Domino's Workers Must Not Read the News

If they did, they'd know how lousy the job market is.


The big marketing story of the day involves the Domino's workers who made a video of their behind-the-scenes antics--such as sticking a shred of mozzerella cheese up a nostril before using it to make a dish, and rubbing a dish sponge on a rear end.

The video became a viral, er, "success," ripping its way around the web and whipping into the kind of frenzy that looked tough for the pizza chain to quell. It was ripe to damage the brand, and Domino's knew it. So they responded with their own video apology to consumers. They traced the damaging video back to the restaurant--which they closed and sanitized--and fired the workers involved. (Authorities have also charged the workers with distributing prohibited foods.)

But, really, what about these now-unemployed employees? They're not teenagers. They're in their early 30s. Don't these people read the news? They face charges (although they have said that the food they defaced was not actually served to customers) --but they also face the worst job market in decades. About 5.1 million jobs wiped from the nation's payrolls since the start of this recession.  A recent poll found nearly half of Americans were concerned about losing their jobs in this continuing recession, and it's pretty clear that these workers were in the other half.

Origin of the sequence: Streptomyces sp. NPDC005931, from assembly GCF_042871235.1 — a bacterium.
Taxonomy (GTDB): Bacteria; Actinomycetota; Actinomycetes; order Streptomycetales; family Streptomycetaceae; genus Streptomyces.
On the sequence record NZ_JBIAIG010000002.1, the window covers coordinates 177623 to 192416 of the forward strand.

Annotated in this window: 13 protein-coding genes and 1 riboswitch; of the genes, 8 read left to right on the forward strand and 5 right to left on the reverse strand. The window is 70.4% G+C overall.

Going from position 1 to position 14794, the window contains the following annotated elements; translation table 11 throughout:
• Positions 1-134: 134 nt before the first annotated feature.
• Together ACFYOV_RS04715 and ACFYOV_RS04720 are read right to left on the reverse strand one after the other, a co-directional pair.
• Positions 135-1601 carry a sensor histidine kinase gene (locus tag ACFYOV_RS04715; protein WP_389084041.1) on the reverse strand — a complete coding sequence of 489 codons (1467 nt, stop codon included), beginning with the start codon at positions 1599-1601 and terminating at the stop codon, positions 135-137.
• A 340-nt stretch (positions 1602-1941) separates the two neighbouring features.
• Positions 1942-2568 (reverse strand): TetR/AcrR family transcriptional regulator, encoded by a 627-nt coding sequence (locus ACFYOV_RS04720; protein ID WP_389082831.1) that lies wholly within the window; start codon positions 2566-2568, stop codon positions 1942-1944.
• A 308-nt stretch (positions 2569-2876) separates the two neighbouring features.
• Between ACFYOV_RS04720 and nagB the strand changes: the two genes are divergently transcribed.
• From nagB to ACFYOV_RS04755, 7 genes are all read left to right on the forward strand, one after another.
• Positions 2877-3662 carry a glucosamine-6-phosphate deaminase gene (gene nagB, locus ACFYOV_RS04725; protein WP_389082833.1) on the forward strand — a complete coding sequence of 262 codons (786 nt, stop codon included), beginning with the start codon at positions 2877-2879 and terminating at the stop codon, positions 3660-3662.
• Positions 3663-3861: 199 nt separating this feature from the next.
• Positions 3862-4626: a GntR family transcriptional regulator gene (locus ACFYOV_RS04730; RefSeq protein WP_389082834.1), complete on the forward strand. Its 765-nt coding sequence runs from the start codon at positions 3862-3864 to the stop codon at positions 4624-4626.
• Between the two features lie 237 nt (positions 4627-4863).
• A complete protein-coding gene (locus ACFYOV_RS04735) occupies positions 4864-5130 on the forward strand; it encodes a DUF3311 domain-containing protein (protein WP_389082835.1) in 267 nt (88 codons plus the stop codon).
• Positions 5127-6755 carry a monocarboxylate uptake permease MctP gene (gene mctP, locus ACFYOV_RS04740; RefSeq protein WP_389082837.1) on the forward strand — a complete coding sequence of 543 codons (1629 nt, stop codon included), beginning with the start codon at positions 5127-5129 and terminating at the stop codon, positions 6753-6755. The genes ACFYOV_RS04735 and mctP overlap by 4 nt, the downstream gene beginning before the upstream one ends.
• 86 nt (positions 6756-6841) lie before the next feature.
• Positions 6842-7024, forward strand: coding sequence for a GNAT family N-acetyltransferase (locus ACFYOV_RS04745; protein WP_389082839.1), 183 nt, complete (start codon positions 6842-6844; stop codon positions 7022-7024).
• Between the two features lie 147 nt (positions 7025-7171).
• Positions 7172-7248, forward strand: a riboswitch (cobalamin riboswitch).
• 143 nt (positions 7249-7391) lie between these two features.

No doubt, there will be plenty of unemployed workers happy to take over their spots on the payroll when the restaurant reopens.


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